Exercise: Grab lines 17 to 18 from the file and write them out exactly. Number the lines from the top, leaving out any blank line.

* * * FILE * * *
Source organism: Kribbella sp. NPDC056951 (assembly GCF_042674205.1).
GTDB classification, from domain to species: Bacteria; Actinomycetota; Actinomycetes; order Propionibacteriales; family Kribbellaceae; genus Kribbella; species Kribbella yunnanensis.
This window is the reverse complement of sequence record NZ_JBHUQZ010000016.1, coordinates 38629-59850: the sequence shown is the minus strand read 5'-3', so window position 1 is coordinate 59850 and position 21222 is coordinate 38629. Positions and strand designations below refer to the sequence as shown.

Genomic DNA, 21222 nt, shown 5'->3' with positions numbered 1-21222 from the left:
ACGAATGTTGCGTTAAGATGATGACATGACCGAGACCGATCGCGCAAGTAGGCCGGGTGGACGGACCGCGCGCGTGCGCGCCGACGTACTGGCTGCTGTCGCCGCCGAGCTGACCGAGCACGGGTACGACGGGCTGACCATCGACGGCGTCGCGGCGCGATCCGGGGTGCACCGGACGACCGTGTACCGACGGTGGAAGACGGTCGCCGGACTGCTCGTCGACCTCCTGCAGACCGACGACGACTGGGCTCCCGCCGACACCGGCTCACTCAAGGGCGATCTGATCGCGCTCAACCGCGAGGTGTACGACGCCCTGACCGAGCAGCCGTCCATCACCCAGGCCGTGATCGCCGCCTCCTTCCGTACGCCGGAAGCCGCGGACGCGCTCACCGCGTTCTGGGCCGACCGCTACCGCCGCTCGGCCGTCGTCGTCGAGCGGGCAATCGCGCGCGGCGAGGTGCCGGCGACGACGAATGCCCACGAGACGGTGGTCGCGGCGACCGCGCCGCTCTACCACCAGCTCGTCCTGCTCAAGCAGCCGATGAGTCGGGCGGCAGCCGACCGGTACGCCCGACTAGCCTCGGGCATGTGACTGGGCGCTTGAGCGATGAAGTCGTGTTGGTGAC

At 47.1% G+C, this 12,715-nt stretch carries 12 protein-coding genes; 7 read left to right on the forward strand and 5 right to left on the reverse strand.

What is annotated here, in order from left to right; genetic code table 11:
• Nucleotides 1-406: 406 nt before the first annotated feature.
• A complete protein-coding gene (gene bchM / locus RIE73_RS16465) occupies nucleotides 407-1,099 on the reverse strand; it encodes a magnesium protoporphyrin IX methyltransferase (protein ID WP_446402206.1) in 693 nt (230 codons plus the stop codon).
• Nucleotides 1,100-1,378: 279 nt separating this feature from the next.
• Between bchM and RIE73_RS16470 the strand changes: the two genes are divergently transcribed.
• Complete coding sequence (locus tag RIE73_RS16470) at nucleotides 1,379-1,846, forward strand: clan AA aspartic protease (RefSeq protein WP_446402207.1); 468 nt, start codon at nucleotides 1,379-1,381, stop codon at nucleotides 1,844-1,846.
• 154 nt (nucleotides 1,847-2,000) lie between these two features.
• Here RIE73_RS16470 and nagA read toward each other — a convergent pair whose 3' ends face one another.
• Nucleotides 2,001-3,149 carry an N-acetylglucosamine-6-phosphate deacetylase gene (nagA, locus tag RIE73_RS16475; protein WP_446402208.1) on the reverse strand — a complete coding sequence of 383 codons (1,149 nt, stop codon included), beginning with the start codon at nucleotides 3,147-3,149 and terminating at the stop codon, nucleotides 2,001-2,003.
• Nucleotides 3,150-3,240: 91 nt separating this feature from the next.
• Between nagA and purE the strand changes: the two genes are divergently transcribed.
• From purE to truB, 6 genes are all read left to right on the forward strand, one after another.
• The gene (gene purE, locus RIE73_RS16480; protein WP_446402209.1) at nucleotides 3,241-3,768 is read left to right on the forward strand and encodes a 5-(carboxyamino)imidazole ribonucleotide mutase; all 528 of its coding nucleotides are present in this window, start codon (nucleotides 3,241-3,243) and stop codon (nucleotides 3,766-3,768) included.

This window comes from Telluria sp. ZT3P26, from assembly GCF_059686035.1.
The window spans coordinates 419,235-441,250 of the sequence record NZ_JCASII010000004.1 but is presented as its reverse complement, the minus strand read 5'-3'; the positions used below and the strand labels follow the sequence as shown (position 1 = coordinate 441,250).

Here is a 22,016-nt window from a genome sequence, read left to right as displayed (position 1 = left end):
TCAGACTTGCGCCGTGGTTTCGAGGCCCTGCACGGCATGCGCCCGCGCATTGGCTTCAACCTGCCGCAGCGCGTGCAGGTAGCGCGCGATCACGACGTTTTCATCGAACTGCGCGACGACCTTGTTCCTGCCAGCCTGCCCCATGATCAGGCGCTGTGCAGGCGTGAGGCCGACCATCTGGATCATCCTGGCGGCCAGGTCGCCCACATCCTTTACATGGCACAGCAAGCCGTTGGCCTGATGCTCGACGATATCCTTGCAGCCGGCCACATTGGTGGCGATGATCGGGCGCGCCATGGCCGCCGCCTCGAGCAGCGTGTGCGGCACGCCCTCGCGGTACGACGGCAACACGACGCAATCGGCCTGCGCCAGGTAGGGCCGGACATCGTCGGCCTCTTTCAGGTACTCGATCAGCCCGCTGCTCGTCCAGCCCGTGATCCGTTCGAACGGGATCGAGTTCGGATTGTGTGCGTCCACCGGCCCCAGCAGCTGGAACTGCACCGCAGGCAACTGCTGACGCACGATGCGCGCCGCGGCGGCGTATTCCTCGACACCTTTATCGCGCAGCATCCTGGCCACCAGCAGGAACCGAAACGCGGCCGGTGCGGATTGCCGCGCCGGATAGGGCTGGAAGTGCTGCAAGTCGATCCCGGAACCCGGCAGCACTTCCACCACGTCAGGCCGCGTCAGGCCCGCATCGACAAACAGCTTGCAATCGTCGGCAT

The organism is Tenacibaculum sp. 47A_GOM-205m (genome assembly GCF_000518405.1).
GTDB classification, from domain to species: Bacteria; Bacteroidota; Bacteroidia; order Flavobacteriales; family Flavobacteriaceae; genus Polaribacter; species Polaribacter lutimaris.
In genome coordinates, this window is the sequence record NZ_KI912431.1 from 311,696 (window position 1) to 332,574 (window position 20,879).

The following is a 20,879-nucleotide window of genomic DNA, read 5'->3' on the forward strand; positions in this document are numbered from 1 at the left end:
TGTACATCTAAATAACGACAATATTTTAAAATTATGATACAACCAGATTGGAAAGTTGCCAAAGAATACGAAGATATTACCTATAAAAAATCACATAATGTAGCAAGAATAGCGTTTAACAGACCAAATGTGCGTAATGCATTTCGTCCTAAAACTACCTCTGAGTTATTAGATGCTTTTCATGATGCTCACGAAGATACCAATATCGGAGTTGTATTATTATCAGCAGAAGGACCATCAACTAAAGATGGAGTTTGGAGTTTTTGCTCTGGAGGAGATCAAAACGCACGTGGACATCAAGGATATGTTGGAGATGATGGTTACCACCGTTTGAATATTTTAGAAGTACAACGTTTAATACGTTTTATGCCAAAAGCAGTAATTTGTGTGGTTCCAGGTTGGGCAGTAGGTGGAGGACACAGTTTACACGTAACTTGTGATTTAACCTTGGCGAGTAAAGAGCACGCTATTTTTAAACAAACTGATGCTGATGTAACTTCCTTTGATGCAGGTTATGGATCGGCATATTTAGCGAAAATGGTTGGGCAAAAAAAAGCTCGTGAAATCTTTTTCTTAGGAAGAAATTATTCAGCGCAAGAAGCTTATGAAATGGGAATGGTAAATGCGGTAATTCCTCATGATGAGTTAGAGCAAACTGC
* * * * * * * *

• Between nagA and purE the strand changes: the two genes are divergently transcribed.
• From purE to truB, 6 genes are all read left to right on the forward strand, one after another.